Three legends, two ballparks. Too old to rock and roll? Though it can probably be heard playing in bars all around Wrigleyville somewhere near closing time, there was something magical about hearing Billy Joel and Elton John together perform “Piano Man” at beautiful Wrigley Field on Tuesday night.
The duo did a pair of shows at the old ballpark as part of their Face to Face tour. Over the course of three-plus hours, John and Joel performed a number of songs together in opening and closing sets, trading off lead vocals and piano licks. Each also performed a separate set with his own band.
Throughout the night, John sang in a much deeper voice than is heard on the originals, experimenting with his vocal phrasing and rhythm. Perhaps it was a change necessitated by time and age, but it was effective, nonetheless. John’s interaction with the crowd was pretty much limited to his music, with the performer offering little more than waves and blown kisses as he rose from his piano between songs. Joel’s performance was a little more lively, with the piano man even strapping on a guitar while a member of his road crew from the Chicago area was brought out to perform “Highway to Hell” to the delight of the 40,000-plus fans at Wrigley.
In addition to the dueling pianists, Jimmy Buffet, the Police, and Rascal Flatts are among the artists who have performed at the home of the Chicago Cubs in recent years. For my money, the Friendly Confines would be a perfect venue for Sir Paul McCartney.
As a Beatles fan born after the band broke-up, I’ve taken every opportunity available to see Paul McCartney and Ringo Starr perform.
Both, along with the likes of John and Joel, not to mention the Rolling Stones, are entering uncharted territory as aging rock stars. Can you still be a legitimate rocker when you’re 60? 70? Perhaps not everyone can, but last weekend in New York City, McCartney defied all reasonable expectations of any 67-year old, thumping his bass, ripping off screaming guitar solos, and singing in a strong and powerful voice, not too different from the one heard on all those Beatles hits from the 1960’s.
I was lucky enough to catch his Saturday night performance, one of three New York concerts on his mini-tour. For about two hours and 45 minutes, McCartney stormed through 35 songs, never leaving the stage, taking a break, or sitting down, except to play piano on a handful of numbers. He never appeared to take a sip of water. He left stage for maybe two minutes, probably less, before coming out for his two encores. He performed a few numbers alone on stage, just him and his acoustic guitar. His band members half his age had it easier than Sir Paul. McCartney became visibly and audibly choked up during “Here Today,” a tribute song to his departed songwriting partner, John Lennon.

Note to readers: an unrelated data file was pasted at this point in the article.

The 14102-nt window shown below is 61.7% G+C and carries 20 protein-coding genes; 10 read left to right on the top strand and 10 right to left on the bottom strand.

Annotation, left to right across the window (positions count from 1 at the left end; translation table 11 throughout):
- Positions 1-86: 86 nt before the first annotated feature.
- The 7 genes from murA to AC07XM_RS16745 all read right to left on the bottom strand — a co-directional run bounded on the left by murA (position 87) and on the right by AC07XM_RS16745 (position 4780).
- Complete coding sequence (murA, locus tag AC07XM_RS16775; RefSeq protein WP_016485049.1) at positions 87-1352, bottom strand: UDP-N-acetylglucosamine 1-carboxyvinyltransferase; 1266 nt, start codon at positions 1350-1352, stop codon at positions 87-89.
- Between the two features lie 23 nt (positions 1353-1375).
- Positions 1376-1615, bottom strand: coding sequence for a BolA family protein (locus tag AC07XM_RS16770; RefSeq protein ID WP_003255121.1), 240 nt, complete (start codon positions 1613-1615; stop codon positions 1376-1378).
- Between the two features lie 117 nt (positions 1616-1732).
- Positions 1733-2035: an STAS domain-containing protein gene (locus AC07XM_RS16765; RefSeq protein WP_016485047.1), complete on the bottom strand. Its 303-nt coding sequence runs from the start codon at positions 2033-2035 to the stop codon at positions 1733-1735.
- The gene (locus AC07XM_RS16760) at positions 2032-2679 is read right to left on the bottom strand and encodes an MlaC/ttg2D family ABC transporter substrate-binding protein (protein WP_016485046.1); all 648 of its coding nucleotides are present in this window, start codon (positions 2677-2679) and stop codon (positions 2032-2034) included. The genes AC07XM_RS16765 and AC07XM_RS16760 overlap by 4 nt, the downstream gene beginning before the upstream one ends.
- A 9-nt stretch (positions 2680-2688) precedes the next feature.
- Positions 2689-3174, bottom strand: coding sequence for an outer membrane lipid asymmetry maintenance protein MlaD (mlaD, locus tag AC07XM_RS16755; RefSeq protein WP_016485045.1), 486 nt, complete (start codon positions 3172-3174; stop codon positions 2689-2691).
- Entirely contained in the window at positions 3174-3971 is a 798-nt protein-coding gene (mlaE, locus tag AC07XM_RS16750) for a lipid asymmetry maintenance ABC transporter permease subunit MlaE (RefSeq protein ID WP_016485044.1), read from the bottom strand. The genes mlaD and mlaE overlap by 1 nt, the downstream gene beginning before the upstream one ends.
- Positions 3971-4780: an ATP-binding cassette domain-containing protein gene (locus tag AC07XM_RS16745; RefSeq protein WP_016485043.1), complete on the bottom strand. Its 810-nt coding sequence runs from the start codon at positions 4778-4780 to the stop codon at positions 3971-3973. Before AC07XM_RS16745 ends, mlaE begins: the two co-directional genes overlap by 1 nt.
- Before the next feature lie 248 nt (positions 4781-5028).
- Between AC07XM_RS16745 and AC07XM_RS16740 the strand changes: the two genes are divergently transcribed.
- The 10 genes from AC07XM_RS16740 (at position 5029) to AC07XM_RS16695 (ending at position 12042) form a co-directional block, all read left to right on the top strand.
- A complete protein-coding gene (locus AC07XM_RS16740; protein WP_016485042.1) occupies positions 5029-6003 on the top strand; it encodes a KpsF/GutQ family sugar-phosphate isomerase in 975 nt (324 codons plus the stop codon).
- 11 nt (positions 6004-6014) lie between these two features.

After so many years and so many concerts, seeing a performer so emotionally connected to his songs was impressive, to say the least. In the stands, many of his contemporaries—you know, the ones who ruined the Beatles experience for the Beatles by shrieking their way through concerts, making the music nearly inaudible—are now the ones shouting at younger fans standing and dancing to sit down. In fact, it was mostly the fans born after the Beatles break-up who seemed most enthusiastic about the show and most likely to have heard McCartney’s recent release by his alter-ego, The Fireman, from which he played two songs.
On Friday night, Joel joined McCartney on stage in New York to help open the Mets new stadium, Citi Field. The Beatles gave the Mets old ballpark, Shea Stadium, its rock and roll baptism in 1965. Joel performed Shea’s last concert, with McCartney joining him at the show last year. McCartney, Joel, and John are all legitimately viewed as legends. Some would call them geniuses. They continue to fill stadiums and delight audiences, but the inevitable question is how much longer can they go?
For McCartney, the end seems to be nowhere in sight. As he finished the old Beatles’ hit “Paperback Writer” with a heavy, virtual punk rock coda, it seemed to the audience at Citi Field that we weren’t just in the midst of greatness, we were viewing a freak of nature. His energetic performances and fresh takes on the old classics was something to behold. So if Wrigley Field organizers are still deciding on acts to top Elton/Billy for next year, put McCartney at the top of your list. That and a left-handed starter.